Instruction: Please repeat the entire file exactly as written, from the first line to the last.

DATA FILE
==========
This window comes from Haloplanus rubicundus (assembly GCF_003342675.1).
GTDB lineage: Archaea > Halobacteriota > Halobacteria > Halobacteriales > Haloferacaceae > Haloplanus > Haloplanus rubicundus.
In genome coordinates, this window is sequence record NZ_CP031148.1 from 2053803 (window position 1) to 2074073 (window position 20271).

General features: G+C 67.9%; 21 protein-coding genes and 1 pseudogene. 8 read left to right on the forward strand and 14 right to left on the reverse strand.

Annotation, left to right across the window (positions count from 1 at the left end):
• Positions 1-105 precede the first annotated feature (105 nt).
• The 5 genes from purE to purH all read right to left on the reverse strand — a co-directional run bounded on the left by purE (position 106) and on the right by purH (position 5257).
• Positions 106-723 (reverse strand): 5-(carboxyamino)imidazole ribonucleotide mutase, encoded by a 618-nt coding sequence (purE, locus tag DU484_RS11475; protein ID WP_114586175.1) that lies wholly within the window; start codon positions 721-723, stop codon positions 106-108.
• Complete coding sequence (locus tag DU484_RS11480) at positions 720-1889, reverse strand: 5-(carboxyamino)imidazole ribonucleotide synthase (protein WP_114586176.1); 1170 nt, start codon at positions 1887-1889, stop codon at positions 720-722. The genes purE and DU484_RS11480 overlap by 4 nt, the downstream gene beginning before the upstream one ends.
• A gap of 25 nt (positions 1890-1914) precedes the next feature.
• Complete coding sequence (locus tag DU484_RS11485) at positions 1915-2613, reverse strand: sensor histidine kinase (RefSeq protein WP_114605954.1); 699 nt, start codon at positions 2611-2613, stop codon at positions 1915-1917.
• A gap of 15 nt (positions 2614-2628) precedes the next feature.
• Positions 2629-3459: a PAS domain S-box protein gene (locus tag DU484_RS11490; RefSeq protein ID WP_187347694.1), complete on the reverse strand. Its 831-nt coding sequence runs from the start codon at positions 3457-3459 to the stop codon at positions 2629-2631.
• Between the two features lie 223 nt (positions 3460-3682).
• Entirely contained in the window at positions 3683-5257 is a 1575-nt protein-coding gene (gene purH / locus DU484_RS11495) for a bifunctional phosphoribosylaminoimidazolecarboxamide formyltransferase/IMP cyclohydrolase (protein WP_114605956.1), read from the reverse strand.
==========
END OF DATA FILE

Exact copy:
This window comes from Haloplanus rubicundus (assembly GCF_003342675.1).
GTDB lineage: Archaea > Halobacteriota > Halobacteria > Halobacteriales > Haloferacaceae > Haloplanus > Haloplanus rubicundus.
In genome coordinates, this window is sequence record NZ_CP031148.1 from 2053803 (window position 1) to 2074073 (window position 20271).

General features: G+C 67.9%; 21 protein-coding genes and 1 pseudogene. 8 read left to right on the forward strand and 14 right to left on the reverse strand.

Annotation, left to right across the window (positions count from 1 at the left end):
• Positions 1-105 precede the first annotated feature (105 nt).
• The 5 genes from purE to purH all read right to left on the reverse strand — a co-directional run bounded on the left by purE (position 106) and on the right by purH (position 5257).
• Positions 106-723 (reverse strand): 5-(carboxyamino)imidazole ribonucleotide mutase, encoded by a 618-nt coding sequence (purE, locus tag DU484_RS11475; protein ID WP_114586175.1) that lies wholly within the window; start codon positions 721-723, stop codon positions 106-108.
• Complete coding sequence (locus tag DU484_RS11480) at positions 720-1889, reverse strand: 5-(carboxyamino)imidazole ribonucleotide synthase (protein WP_114586176.1); 1170 nt, start codon at positions 1887-1889, stop codon at positions 720-722. The genes purE and DU484_RS11480 overlap by 4 nt, the downstream gene beginning before the upstream one ends.
• A gap of 25 nt (positions 1890-1914) precedes the next feature.
• Complete coding sequence (locus tag DU484_RS11485) at positions 1915-2613, reverse strand: sensor histidine kinase (RefSeq protein WP_114605954.1); 699 nt, start codon at positions 2611-2613, stop codon at positions 1915-1917.
• A gap of 15 nt (positions 2614-2628) precedes the next feature.
• Positions 2629-3459: a PAS domain S-box protein gene (locus tag DU484_RS11490; RefSeq protein ID WP_187347694.1), complete on the reverse strand. Its 831-nt coding sequence runs from the start codon at positions 3457-3459 to the stop codon at positions 2629-2631.
• Between the two features lie 223 nt (positions 3460-3682).
• Entirely contained in the window at positions 3683-5257 is a 1575-nt protein-coding gene (gene purH / locus DU484_RS11495) for a bifunctional phosphoribosylaminoimidazolecarboxamide formyltransferase/IMP cyclohydrolase (protein WP_114605956.1), read from the reverse strand.